0429 GMT January 21, 2018
Rouhani, who visited the western province of Kermanshah said the government would would move swiftly to help those left homeless by the disaster.
"I want to assure those who are suffering that the government has begun to act with all means at its disposal and is scrambling to resolve this problem as quickly as possible," he said.
The 7.3-magnitude tremor, Iran’s deadliest earthquake in more than a decade, killed at least 530 people and injured more than 8,000 others in Kermanshah province, according to IRNA.
On Tuesday, residents who had fled their homes awoke from a second night in the cold outdoors as authorities struggled to get aid into the quake zone.
Rouhani said the government plans to support reconstruction with both handouts and loans. He assured the injured and those who have lost their homes and possessions that the government will stand by them and do its best to help them.
The Iranian Army, the Islamic Revolution Guards Corps (IRGC), the Basij volunteer force, the Red Crescent as well as the ministries of energy, interior, health, and roads and urban development were all providing assistance, he added.
Rouhani said all aid would be channeled through the Housing Foundation, one of the charitable trusts set up after the 1979 Islamic Revolution.
He appreciated foreign countries for expressing sympathy with victims of Sunday's temblor.
The latest message of condolence was issued on Tuesday by Japanese Prime Minister Shinzo Abe who said he was heartbroken at the news of the deadly quake.
While touring Sarpol-e Zahab town, Rouhani said the government will probe the cause of so much damage to buildings constructed under a state-owned program in the quake-stricken area by the former administration.
The worst damage appeared to be in Sarpol-e-Zahab.
At least 280 people were killed in the town, home to some 85,000 people, where crumpled vehicles lay under the rubble of flattened buildings on the streets.
Rouhani pledged the "government will definitely follow up on these issues and identify the culprits."
Many of the damaged buildings were built during former president Mahmoud Ahmadinejad’s government, though some of them were completed and handed over to the residents under Rouhani.
Rouhani said that "the faults and shortcomings in the construction of these buildings should be investigated".
Under the plan dubbed Mehr, or "kindness" in Persian, some 2 million units were built in Iran, including hundreds in Sarpol-e Zahab.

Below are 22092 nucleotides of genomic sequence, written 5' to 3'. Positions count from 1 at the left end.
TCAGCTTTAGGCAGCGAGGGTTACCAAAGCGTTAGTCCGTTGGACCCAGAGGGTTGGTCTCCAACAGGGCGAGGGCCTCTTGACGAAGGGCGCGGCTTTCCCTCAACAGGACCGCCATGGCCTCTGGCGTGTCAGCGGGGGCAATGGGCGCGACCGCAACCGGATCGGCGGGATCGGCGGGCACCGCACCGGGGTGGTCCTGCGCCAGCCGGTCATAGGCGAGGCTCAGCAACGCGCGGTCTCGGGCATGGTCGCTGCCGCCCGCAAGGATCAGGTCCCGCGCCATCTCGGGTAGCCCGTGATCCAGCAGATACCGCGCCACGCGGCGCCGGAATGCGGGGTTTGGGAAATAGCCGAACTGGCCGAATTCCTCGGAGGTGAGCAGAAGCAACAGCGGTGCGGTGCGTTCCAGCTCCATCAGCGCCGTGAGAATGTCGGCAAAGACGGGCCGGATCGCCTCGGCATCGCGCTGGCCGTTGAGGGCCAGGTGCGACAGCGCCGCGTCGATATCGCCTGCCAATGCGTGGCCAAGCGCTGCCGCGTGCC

People in urgent need
Around 12,000 Iranian homes were destroyed and another 15,000 damaged in the quake, according to official estimates. Local reports said many people were still in need of tents and blankets.
IRGC Commander Major General Mohammad Ali Jafari said the immediate need was for tents, water and food.
"Newly constructed buildings... held up well, but the old houses built with earth were totally destroyed," he told Iranian television as he visited the affected region.
Seven towns and nearly 2,000 villages were damaged, authorities said, and several villages were completely wiped from the map.
On Tuesday, Iran marked a day of mourning, with a black banner adorning the corner of images of the disaster broadcast by national television.
"The most urgent need is to provide solutions for heating, housing and food," Pir Hossein Koolivand, the head of national rescue services, said.
"Today, we sent our ambulances to villages in areas affected by the quake to help people rescued yesterday, including changing their bandages," he said.
He added that "psychological support teams" have been sent to these areas.
The authorities said water and electricity had returned to most affected regions.
On Monday, officials said they were setting up relief camps for the displaced and that 22,000 tents, 52,000 blankets and tons of food and water had been distributed.
Hundreds of ambulances and dozens of army helicopters joined the rescue effort after Iran’s Leader Ayatollah Seyyed Ali Khamenei ordered the government and armed forces to mobilize "all their means".
By late Monday, officials said all the roads in Kermanshah province had been reopened.
Sunday's quake struck along a 1,500-kilometer fault line between the Arabian and Eurasian tectonic plates, which extends through western Iran and northeastern Iraq. The area sees frequent seismic activity.
In 1990, a 7.4-magnitude quake in northern Iran killed 40,000 people, injured 300,000 and left half a million homeless, reducing dozens of towns and nearly 2,000 villages to rubble.
Thirteen years later, a catastrophic quake flattened swathes of the ancient southeastern Iranian city of Bam, killing at least 31,000.
Iran has experienced at least two major quake disasters since – one in 2005 that killed more than 600 people and another in 2012 that left some 300 dead.
AFP, AP, Reuters and Press TV contributed to this story.